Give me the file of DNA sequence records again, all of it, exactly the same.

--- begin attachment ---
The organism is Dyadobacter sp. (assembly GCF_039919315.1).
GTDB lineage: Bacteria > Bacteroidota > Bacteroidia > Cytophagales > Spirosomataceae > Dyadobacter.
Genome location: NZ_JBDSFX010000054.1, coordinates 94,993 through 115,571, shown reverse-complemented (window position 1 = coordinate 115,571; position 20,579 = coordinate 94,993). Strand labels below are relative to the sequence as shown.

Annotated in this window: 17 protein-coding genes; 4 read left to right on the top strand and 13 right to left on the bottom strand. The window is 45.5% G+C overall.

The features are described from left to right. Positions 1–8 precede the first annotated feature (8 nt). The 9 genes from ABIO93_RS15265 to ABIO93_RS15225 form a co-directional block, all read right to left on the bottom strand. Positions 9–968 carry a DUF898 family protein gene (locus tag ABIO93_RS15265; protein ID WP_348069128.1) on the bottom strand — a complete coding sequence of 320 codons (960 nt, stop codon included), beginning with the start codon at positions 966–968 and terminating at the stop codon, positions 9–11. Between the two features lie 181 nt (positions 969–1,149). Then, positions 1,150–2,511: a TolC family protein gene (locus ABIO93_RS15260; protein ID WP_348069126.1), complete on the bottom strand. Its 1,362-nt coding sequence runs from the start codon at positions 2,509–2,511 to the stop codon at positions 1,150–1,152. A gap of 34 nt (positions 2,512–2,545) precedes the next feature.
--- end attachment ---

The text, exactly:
The organism is Dyadobacter sp. (assembly GCF_039919315.1).
GTDB lineage: Bacteria > Bacteroidota > Bacteroidia > Cytophagales > Spirosomataceae > Dyadobacter.
Genome location: NZ_JBDSFX010000054.1, coordinates 94,993 through 115,571, shown reverse-complemented (window position 1 = coordinate 115,571; position 20,579 = coordinate 94,993). Strand labels below are relative to the sequence as shown.

Annotated in this window: 17 protein-coding genes; 4 read left to right on the top strand and 13 right to left on the bottom strand. The window is 45.5% G+C overall.

The features are described from left to right. Positions 1–8 precede the first annotated feature (8 nt). The 9 genes from ABIO93_RS15265 to ABIO93_RS15225 form a co-directional block, all read right to left on the bottom strand. Positions 9–968 carry a DUF898 family protein gene (locus tag ABIO93_RS15265; protein ID WP_348069128.1) on the bottom strand — a complete coding sequence of 320 codons (960 nt, stop codon included), beginning with the start codon at positions 966–968 and terminating at the stop codon, positions 9–11. Between the two features lie 181 nt (positions 969–1,149). Then, positions 1,150–2,511: a TolC family protein gene (locus ABIO93_RS15260; protein ID WP_348069126.1), complete on the bottom strand. Its 1,362-nt coding sequence runs from the start codon at positions 2,509–2,511 to the stop codon at positions 1,150–1,152. A gap of 34 nt (positions 2,512–2,545) precedes the next feature.